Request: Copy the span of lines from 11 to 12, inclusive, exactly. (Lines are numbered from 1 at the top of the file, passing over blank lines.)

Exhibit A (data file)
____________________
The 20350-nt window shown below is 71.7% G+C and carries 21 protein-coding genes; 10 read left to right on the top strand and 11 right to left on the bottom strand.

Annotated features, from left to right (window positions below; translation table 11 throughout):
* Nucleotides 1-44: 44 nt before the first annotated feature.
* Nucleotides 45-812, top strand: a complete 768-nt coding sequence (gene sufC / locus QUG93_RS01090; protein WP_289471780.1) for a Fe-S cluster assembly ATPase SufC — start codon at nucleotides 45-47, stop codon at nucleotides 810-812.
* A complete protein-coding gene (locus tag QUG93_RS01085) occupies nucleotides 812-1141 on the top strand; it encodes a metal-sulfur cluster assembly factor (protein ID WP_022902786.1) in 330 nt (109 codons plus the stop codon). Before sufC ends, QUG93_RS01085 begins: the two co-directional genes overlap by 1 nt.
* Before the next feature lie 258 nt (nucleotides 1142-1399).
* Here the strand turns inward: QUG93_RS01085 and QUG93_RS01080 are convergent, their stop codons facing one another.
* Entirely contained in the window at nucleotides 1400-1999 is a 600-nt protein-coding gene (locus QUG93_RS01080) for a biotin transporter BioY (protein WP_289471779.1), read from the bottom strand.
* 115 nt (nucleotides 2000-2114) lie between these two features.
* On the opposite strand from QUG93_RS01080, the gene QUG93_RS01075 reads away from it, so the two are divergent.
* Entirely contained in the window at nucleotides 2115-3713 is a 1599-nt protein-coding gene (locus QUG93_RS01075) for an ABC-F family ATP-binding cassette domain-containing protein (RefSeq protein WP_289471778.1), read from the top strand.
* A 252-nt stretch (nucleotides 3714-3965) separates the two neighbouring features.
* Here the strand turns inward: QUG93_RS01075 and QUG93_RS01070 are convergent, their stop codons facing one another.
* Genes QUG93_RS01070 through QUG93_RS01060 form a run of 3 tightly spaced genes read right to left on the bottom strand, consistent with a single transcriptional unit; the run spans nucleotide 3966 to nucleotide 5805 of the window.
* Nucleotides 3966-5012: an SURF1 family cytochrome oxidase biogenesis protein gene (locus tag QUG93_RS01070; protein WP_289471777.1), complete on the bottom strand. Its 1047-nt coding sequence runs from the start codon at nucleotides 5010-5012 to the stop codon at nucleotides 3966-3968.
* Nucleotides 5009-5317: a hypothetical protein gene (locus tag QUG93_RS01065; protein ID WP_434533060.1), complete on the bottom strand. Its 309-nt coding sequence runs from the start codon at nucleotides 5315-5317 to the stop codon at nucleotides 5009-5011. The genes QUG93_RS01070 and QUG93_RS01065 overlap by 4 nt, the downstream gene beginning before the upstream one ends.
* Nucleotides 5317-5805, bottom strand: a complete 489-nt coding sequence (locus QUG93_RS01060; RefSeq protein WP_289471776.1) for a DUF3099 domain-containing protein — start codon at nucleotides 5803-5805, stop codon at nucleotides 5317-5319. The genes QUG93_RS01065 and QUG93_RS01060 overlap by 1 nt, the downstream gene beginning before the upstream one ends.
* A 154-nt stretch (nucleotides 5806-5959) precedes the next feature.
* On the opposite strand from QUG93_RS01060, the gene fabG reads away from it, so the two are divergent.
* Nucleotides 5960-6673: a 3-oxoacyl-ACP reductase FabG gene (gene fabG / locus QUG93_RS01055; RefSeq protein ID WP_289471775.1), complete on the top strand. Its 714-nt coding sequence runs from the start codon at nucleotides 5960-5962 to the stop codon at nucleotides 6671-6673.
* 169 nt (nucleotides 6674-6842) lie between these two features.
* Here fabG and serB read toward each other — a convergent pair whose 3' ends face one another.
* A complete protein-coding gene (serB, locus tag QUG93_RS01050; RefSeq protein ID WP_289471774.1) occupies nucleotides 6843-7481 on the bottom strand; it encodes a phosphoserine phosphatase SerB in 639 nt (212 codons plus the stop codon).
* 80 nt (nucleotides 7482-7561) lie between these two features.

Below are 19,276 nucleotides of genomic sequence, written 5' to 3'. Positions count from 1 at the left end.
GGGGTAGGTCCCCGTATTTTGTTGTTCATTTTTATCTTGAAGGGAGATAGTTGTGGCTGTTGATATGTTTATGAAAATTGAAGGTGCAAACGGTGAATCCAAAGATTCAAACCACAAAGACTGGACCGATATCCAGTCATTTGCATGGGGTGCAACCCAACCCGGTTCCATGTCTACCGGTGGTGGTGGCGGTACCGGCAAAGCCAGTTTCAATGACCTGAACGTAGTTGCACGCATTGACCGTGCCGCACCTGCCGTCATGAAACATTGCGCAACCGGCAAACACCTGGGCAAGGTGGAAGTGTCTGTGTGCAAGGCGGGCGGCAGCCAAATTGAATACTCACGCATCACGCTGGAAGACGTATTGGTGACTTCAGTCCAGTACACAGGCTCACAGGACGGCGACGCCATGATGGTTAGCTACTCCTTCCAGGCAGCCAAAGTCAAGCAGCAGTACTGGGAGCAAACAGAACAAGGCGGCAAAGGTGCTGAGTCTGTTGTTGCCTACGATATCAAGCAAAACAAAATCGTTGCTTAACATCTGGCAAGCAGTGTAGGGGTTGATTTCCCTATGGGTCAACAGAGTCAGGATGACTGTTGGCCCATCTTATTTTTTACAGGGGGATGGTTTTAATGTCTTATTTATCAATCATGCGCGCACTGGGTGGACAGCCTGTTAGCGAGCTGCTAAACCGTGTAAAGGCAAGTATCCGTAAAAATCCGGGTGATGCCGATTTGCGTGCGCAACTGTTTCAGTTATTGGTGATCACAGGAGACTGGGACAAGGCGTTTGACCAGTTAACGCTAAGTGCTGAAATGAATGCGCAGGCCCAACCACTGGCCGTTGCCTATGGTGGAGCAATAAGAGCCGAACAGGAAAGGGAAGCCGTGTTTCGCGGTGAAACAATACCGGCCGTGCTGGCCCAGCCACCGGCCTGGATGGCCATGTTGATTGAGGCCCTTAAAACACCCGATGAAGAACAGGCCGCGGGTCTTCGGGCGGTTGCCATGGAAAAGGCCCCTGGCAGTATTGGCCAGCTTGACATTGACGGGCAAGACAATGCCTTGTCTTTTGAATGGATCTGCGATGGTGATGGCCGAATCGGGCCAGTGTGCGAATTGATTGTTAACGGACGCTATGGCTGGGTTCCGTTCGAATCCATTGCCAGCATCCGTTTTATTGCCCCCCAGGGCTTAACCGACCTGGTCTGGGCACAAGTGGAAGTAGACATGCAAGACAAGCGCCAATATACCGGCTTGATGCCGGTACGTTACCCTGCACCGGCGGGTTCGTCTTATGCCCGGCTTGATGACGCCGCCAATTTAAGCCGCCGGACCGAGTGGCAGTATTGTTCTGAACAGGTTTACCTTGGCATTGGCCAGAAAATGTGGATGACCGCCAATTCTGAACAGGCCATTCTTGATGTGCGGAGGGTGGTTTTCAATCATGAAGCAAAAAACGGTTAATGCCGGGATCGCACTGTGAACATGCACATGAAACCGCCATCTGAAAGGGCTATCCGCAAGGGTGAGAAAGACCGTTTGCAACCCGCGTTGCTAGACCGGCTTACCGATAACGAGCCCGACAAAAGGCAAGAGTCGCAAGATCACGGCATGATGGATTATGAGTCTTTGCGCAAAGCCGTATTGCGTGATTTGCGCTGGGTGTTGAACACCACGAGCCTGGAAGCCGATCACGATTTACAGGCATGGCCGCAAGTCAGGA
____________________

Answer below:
* Entirely contained in the window at nucleotides 2115-3713 is a 1599-nt protein-coding gene (locus QUG93_RS01075) for an ABC-F family ATP-binding cassette domain-containing protein (RefSeq protein WP_289471778.1), read from the top strand.
* A 252-nt stretch (nucleotides 3714-3965) separates the two neighbouring features.